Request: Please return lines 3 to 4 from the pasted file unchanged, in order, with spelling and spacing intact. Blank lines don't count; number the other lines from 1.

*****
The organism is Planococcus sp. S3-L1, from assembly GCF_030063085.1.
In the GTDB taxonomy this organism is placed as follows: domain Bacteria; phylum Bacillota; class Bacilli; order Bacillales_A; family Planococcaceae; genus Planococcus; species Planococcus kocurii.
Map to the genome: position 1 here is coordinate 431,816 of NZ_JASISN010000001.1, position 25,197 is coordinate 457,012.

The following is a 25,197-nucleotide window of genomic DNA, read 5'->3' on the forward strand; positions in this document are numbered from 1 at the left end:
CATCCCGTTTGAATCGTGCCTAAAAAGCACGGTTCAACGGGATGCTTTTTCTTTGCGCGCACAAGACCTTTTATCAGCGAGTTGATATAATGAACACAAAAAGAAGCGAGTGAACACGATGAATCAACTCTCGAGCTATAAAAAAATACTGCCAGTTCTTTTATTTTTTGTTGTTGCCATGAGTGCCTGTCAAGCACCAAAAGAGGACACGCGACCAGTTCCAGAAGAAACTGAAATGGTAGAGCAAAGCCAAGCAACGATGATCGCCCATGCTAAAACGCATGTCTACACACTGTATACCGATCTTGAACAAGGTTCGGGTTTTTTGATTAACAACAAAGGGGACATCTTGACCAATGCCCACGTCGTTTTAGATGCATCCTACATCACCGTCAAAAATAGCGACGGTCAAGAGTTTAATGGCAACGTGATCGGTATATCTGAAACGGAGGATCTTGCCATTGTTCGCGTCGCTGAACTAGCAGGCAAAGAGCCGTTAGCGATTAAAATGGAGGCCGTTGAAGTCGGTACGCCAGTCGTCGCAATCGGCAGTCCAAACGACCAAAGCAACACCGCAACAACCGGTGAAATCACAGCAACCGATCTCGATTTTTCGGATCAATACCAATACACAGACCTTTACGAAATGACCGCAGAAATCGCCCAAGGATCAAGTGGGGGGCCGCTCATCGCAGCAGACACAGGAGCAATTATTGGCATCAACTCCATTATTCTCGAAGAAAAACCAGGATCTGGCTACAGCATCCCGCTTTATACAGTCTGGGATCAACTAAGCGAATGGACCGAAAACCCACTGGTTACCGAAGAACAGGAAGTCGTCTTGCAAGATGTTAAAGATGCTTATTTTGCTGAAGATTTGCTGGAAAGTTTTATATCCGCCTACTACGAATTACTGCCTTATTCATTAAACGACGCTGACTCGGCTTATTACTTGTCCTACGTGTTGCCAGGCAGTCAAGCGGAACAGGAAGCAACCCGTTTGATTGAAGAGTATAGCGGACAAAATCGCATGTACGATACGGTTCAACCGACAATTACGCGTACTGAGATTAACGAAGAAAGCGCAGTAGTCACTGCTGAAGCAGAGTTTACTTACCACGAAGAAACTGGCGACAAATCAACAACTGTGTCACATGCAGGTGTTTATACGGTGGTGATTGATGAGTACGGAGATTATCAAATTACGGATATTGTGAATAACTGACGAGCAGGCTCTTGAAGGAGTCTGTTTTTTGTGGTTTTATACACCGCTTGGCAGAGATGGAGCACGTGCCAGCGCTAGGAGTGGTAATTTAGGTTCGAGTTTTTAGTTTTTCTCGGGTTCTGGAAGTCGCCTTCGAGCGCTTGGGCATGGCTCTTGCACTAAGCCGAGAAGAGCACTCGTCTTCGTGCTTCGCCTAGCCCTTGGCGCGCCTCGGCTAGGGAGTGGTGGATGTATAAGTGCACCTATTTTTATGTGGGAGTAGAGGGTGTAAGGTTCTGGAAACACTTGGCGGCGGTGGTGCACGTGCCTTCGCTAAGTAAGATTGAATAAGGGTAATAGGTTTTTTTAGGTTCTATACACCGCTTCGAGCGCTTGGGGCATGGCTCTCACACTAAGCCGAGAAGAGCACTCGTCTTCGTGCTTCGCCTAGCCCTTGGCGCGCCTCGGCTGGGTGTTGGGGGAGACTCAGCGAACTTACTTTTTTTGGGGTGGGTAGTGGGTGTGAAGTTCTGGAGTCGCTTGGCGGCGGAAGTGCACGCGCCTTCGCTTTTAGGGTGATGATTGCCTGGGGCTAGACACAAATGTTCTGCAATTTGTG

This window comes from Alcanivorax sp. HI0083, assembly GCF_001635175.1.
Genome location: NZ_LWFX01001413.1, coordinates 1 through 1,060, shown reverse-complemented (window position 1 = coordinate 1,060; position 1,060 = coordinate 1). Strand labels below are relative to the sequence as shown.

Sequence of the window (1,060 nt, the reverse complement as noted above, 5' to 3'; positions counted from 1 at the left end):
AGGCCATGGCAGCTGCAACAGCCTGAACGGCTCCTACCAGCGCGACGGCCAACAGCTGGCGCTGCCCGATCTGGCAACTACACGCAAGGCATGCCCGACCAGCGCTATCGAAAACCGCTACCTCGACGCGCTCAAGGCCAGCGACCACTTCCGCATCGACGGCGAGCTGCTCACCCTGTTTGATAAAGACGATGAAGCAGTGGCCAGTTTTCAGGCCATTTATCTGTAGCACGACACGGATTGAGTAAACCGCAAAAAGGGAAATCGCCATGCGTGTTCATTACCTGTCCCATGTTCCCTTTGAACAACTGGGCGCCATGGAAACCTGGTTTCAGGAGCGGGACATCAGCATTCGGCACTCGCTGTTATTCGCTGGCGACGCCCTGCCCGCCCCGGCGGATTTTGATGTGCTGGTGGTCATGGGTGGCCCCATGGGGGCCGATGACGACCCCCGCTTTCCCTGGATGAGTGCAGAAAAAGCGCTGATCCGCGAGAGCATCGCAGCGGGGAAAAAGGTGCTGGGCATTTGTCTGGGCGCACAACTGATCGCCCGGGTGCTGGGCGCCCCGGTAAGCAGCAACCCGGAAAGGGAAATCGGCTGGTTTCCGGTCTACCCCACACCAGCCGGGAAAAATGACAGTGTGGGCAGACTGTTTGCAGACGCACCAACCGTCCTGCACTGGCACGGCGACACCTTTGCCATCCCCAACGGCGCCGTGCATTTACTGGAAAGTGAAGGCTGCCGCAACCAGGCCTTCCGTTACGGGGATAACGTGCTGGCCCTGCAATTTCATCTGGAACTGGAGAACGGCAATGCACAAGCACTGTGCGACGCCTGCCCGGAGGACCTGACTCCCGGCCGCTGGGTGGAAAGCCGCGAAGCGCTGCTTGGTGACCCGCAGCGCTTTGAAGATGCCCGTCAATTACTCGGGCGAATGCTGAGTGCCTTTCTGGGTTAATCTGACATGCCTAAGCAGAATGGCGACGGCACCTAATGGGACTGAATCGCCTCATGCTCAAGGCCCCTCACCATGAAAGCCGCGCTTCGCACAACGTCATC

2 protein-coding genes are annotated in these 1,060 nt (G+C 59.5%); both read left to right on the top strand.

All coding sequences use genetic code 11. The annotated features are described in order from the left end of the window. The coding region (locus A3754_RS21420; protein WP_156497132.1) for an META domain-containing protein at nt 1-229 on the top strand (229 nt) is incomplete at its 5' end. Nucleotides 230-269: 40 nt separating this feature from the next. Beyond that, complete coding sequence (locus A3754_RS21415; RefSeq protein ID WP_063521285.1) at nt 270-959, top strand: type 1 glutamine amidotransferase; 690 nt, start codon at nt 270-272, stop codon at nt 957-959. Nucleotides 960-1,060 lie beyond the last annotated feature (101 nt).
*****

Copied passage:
Map to the genome: position 1 here is coordinate 431,816 of NZ_JASISN010000001.1, position 25,197 is coordinate 457,012.

The following is a 25,197-nucleotide window of genomic DNA, read 5'->3' on the forward strand; positions in this document are numbered from 1 at the left end: